No investor did better, however, than Kleiner Perkins Caufield & Byers, whose 30.8% stake became valued at about $2.1B after the stock switch.
Notably, Cerent itself was co-founded and led by Kleiner Perkins partner Vinod Khosla. In this, there were parallels to an earlier Kleiner Perkins home run, Genentech. Genentech was co-founded by Robert Swanson, who was also a former Kleiner Perkins partner.
Thanks to Kleiner Perkins’ reputation and deal flow, Khosla knew the best engineers in Silicon Valley, and he had a keen awareness of what the market needed. The idea for Cerent practically walked into his office; he just needed to find the right people to execute on it.
It started with Raj Singh, who came to Kleiner Perkins Caufield & Byers in 1996 with an idea for a special Java-specific computer chip. Khosla, who’d invested in Singh’s previous company NextGen, was merely “lukewarm” to the idea. But he had another idea he wanted to pitch to Singh.
“Mr. Khosla told me there was no money to be made in Java, but we talked about doing a [optical] hardware box,” recalled Singh.
Khosla’s view was that the sharp increase in Internet traffic would create a market for a device that could handle large amounts of voice and data.
Khosla had been able to see, from his experience as a VC and from the various companies that came through the Kleiner office, that telecom networks were changing. There was an opportunity to provide a better solution to the problem of connectivity — something cheaper and more flexible that could respond to growing demand.
What Cerent’s technology did was help connect long-haul communications lines and the local telephone and data network. This made it faster and easier for phone companies to transmit data.
And as the number of internet hosts increased, according to a study by the Internet Systems Consortium, the need for efficient optical network technology did, too.
Kleiner Perkins’ 1998 investment marked the beginning of an optical technology bubble, where company valuations skyrocketed and investments flowed. Singh and Khosla staffed out the rest of the company, and within two years, Cisco had purchased them for $6.9B.
As one analyst put it, “Everyone looked at Kleiner Perkins Caufield & Byers’ $8M investment in Cerent, and its returns, and it was difficult not to hear the
Both Lefkofsky (with Groupon) and Kleiner Perkins (with Cerent) were able to win so big in part because they had hands-on operational roles in their investments. By doing so, they were able to expose themselves to much of the upside of their own work.
When Snap Inc. went public in March of 2017 at a $25B valuation, it was the second-highest valuation at exit of any social media and messaging company since 1999.
At the time, the stake held by VC firm Benchmark Capital Partners became worth about $3.2B. The IPO also capped a highly productive series of deals for Lightspeed Venture Partners, whose investment of about $8M grew to be worth $2B.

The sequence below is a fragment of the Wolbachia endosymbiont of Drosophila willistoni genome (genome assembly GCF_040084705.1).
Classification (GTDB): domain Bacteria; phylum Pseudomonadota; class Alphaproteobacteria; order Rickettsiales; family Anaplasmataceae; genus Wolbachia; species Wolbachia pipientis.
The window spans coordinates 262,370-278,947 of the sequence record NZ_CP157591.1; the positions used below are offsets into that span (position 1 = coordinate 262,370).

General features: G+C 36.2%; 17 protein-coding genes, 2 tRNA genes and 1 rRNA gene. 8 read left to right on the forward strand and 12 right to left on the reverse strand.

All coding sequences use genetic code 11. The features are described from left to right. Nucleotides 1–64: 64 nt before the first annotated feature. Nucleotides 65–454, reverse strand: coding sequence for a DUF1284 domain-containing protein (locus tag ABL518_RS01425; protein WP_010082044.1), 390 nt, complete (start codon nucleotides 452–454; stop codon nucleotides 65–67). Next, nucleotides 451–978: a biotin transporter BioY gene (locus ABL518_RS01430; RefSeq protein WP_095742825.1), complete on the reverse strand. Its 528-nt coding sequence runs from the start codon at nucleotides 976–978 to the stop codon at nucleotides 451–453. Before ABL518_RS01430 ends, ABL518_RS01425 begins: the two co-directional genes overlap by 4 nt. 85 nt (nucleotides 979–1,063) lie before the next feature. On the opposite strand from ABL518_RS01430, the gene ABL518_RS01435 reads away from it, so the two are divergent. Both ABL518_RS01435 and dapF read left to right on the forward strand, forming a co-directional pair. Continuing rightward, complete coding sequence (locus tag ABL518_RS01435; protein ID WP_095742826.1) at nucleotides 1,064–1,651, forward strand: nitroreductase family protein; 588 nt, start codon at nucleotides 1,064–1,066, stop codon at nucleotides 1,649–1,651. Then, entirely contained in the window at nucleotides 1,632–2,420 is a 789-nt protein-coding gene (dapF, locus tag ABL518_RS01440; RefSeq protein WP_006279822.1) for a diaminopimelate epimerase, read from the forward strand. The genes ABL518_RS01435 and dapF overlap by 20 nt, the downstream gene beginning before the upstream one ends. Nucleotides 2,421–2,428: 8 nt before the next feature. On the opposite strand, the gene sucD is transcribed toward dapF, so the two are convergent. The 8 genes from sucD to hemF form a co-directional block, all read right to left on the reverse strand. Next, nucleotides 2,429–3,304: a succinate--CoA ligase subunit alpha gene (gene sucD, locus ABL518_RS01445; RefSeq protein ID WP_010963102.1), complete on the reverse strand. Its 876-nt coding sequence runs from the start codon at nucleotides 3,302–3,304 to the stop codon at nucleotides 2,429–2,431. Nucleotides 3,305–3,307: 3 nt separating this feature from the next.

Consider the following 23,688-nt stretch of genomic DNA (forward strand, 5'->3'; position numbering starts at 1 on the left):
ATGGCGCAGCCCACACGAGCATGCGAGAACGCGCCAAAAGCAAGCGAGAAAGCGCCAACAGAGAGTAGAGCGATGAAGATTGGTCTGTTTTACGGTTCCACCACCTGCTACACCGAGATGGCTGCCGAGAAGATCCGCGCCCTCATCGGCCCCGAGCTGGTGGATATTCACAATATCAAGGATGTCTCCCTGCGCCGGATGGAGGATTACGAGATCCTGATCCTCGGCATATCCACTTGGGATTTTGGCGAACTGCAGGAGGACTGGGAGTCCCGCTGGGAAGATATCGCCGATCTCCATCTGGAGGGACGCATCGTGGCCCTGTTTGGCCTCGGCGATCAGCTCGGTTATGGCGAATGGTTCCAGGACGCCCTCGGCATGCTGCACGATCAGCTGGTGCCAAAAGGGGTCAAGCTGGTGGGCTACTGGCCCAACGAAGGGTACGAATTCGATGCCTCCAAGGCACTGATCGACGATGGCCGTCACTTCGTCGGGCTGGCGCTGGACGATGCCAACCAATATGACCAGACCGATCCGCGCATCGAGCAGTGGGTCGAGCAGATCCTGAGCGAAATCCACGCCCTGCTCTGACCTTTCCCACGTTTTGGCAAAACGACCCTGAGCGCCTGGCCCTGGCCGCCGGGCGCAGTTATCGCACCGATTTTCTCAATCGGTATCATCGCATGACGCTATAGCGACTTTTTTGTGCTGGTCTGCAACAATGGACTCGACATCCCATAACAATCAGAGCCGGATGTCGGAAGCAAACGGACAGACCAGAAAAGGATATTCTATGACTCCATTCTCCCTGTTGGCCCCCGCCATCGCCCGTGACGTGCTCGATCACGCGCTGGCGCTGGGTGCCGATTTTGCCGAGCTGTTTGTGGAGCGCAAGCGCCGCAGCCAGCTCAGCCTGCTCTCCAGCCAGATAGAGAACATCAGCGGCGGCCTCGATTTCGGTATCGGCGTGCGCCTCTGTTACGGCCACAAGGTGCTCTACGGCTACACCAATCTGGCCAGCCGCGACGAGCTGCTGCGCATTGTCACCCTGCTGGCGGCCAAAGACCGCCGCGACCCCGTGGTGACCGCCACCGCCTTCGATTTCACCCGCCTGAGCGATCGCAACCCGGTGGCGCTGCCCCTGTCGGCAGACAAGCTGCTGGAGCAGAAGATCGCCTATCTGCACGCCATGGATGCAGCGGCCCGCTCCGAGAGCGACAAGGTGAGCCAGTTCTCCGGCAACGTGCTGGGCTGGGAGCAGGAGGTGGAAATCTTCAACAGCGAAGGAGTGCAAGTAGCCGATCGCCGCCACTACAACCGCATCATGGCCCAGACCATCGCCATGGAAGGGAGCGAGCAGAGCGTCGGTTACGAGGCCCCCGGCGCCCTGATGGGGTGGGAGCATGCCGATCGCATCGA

Lightspeed Venture Partners made its first investment in Snap by backing a $480K seed round in May 2012. Nine months later, Benchmark invested $13.5M in the company’s Series A, as the sole investor in the round. Notably, Benchmark’s investment was led by partners Matt Cohler and Mitch Lasky, the latter of whom would become a mentor to Snap founder Evan Spiegel.
In part, Lasky was able to build this relationship because of a dispute between Spiegel and Lightspeed, which is not uncommon in the pressure-cooker world of early-stage startups, ambitious founders, and seasoned VCs.
Later, in a move reminiscent of Facebook, Snap’s $60M Series B brought a bevy of new investors to the table — among them, General Catalyst, SV Angel, Tencent Holdings, Institutional Venture Partners, and SF Growth Fund. None would see returns as high as Benchmark or Lightspeed.
The key to Benchmark’s success with Snapchat was the firm’s ability to see beyond the app’s public perception. Where others saw a fad, they saw a company.
As late as 2013, Snapchat was thought of as little more than an app for college students to send each other naked photos. When Bloomberg Businessweek did a feature story on the company early that year, the piece included a GIF “cover” showing racy photos that disappeared after a few seconds.
While the public and the media were underestimating what Snapchat would become, Mitch Lasky and Benchmark saw something very interesting going on. When they talked to people about the social media they used, they heard Snapchat mentioned in the same breath as companies like Facebook, Instagram, and Twitter.
After learning more about the company and its founder, Benchmark became convinced that this supposed “sexting” app had a bright future.
“At Benchmark we search for entrepreneurs who want to change the world, and Evan and Bobby certainly have that ambition,” Lasky later wrote on his blog, “We believe that Snapchat can become one of the most important mobile companies in the world, and Snapchat’s initial momentum — 60 million shared “snaps” per day, over 5 billion sent through the service to date — supports that belief.”
“Snapchat’s ramp reminded us of another mobile app Benchmark had the good fortune to back at an early stage: Instagram,” he added.
For investors like Mark Suster at Upfront Ventures, the associations with illicit activity were too much to get over.
“I had just seen (maybe 6 months before) a project called TigerText,” Suster later wrote on his blog. “It was a ‘disappearing text app’ where the founders told me that they named the company because the idea came from how Tiger Woods got caught cheating on his wife because all of his mistresses had evidence that he cheated because they saved text messages from him… That narrative was fresh in my head when I first had the discussion about Snapchat.”
Suster didn’t want to support any app that seemed like its primary audience was cheating husbands. He admits that this was a failure of imagination and a mistake.
“People assume that porn is the first use-case for many new kinds of Internet services, and sometimes it is,” Susan Etlinger at Altimeter Group told the New York Times, recently. That doesn’t necessarily mean, however, that it will be the only, or even primary use case.
One of the first successes for